The global environment is changing rapidly, and net zero by 2050 has become the consensus of the world's governments and industries. Taiwan, a major global manufacturing hub, be it in environmental protection or industrial development, must be committed to promoting green energy and pursuing sustainable development. National Taiwan University of Science and Technology (NTUST) has cooperated with industry to actively develop technologies and cultivate professionals in this area, thereby laying the foundation for Taiwan's energy transformation.
Cheng-Chien Kuo, chair of the Department of Electrical Engineering and Distinguished Professor at NTUST, said that in facing the global goal of net-zero emissions by 2050, Taiwan must respond early in order to smoothly promote its energy transition and grasp the huge business opportunities that will follow in its wake. For Taiwan's net-zero transition, its government has formulated a 12-point strategy, of which the budget for power systems and energy storage accounts for 24% of the overall policy. The reason for such a high proportion is that these two technologies are key to the emergence of green energy system benefits.
Kuo further pointed out that the green energy grid structure will change from its current centralized model to one that is decentralized. Since the main technologies of green energy that often used in Taiwan, solar energy, and wind energy cannot provide stable power, it is necessary to store electricity through energy storage devices, and then manage the grid through smart technology systems to realize energy transition. In order to help speed up the pace of transformation, NTUST contributed through its own actions. Since 2017, it has independently developed an energy storage and renewable energy management system (EMS), which can not only stably control operation of energy equipment, but also accurately depict the state of the power grid. It uses IEC61850 communication technology to provide for TPC's power grid regulations and provides appropriate auxiliary services. It is currently in full-fledged operation and has cooperated with many industries. In addition, with the assistance of the Ministry of Education, two laboratories have been set up, one for wind-power system monitoring and fault diagnosis and one for solar photovoltaic system integration and monitoring in the same environment as the actual field. As mentioned above, research and development results of the laboratory also have many practical cases. For example, NTUST has provided solutions and technical support in Changhua Binhai's solar optoelectronics, Micronesia's energy storage project, and TPC's Kinmen energy storage and energy management system.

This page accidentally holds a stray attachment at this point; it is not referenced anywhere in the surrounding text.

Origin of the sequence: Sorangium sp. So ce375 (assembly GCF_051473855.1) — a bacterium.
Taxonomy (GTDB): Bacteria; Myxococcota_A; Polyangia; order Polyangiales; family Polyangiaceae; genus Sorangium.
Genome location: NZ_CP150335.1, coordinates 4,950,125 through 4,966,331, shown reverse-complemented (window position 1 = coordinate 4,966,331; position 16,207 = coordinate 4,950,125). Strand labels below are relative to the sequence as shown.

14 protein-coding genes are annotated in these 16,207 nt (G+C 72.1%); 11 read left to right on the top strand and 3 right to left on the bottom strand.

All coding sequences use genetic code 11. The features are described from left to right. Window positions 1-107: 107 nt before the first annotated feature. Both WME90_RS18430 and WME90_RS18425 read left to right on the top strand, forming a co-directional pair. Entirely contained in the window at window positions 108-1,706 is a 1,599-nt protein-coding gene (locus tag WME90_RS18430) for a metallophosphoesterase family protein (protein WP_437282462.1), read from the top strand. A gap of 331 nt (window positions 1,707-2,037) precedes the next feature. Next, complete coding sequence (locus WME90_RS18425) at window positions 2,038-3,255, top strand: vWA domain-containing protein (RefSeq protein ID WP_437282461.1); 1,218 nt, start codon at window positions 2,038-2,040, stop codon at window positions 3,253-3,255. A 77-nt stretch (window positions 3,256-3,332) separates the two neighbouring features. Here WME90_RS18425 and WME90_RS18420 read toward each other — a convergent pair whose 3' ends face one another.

The Center for Power Electronic Technologies focuses on "energy creation," "energy conservation," and "energy storage." Many of NTUST's professors are in charge of guiding students in developing forward-looking technologies in each of the three major aspects, so as to achieve the goal of production through education, as well as accelerating corporate R&D and upgrading.